Drugs normally used to treat cancer could reduce the facial disfigurements of thousands of children born with life-threatening blood vessel defects, according to research by Great Ormond Street Hospital (GOSH) and its academic partner, the UCL Great Ormond Street Institute of Child Health (ICH).
The UCL Great Ormond Street Institute of Child Health is delighted to announce that Dr Manju Kurian has been awarded the 2017 Sir Jules Thorn Award for Biomedical Research. The Sir Jules Thorn Charitable Trust offers one grant annually of up to £1.5 million to support a programme of translational research for up to 5 years. Applicants for this prestigious award must be sponsored by a leading UK medical school or NHS organisation, and each institution is restricted to submitting one application per year. This award of nearly £1.5 million will support Dr Kurian’s work investigating genetic movement disorders that mimic Cerebral Palsy (CP). Her project aims to improve treatments for her patients by developing therapies that target specific genetic defects.
Placenta imaging in collaboration with the Wellcome/EPSRC GIFT-Surg project for advancing fetal therapy
The Centre for Adolescent Rheumatology at UCL, UCLH and GOSH, the only research centre in the world dedicated to understanding how rheumatic conditions like arthritis affect teenagers, has received a £2 million funding boost to support its pioneering research over the next five years.
We are delighted to announce that Dr Manju Kurian has been awarded a prestigious National Institute of Health Research (NIHR) Research Professorship. Dr Manju Kurian is one of five successful nominees in the 2017 round of awards, and is the fourth academic from the UCL Great Ormond Street Institute of Child Health (GOS ICH) to receive this award.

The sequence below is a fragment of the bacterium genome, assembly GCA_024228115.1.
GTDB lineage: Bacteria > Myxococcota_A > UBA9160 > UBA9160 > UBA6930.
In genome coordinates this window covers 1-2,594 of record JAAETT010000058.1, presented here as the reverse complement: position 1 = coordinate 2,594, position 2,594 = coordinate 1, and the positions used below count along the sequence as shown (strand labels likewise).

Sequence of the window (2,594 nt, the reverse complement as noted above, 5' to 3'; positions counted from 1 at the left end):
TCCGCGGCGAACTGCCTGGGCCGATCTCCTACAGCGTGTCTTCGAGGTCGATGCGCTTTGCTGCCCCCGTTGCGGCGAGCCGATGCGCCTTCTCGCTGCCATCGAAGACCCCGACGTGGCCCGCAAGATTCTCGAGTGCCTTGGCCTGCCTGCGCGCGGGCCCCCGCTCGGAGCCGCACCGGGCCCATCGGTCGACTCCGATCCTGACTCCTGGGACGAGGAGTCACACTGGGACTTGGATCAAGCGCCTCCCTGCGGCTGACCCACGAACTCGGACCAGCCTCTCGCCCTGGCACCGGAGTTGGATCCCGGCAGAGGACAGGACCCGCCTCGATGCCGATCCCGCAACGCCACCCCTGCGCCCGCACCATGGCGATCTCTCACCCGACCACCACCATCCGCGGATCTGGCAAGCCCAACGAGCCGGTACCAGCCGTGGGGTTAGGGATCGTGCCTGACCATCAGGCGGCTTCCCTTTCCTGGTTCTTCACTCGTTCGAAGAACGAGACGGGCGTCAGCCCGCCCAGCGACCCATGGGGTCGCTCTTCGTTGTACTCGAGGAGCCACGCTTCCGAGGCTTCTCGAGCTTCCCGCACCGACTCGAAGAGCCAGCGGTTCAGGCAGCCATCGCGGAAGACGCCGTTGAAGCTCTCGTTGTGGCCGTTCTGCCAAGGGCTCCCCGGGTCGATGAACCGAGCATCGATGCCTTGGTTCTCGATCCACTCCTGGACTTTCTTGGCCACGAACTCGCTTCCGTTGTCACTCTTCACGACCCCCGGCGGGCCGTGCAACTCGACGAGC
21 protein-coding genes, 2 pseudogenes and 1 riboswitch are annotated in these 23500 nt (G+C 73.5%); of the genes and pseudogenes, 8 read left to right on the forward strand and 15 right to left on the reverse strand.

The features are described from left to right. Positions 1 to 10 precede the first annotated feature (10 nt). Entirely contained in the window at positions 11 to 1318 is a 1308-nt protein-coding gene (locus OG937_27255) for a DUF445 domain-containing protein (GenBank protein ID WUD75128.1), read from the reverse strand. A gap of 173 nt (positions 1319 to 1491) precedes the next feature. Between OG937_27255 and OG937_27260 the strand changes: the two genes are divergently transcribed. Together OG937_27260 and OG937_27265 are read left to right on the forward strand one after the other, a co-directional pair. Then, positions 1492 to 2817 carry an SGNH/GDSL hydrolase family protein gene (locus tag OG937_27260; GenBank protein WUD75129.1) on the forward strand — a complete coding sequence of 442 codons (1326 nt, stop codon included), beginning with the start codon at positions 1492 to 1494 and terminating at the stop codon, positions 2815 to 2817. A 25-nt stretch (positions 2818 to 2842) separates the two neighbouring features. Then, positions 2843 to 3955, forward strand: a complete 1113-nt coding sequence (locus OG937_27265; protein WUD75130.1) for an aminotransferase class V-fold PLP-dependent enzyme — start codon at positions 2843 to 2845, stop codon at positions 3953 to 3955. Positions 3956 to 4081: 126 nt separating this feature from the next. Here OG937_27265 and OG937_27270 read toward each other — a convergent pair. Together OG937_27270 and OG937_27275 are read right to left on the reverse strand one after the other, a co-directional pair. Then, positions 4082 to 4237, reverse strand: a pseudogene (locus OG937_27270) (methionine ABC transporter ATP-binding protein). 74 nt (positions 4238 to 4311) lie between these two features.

The UCL Great Ormond Street Institute of Child Health is pleased to announce a £5 million investment from the Department of Health in a new National Institute for Health Research (NIHR) Research Policy Unit to develop a deeper understanding on the causes of childhood obesity.
Project Fizzyo, a physiotherapy inspired computer gaming project for people with cystic fibrosis, has recently won a digital health award.
The Great Ormond Street Institute of Child Health will become the first to launch an institute-focused publishing platform, UCL Child Health Open Research, when it begins publishing in late autumn 2017.
We are very proud to announce the following senior promotions of colleagues, effective from 1st October:
Dr Manju Kurian, of the Developmental Neurosciences programme at Great Ormond Street Institute of Child Health, is among five promising UK scientists who won prestigious fellowships at the 10th annual L’Oréal-UNESCO UK and Ireland For Women In Science.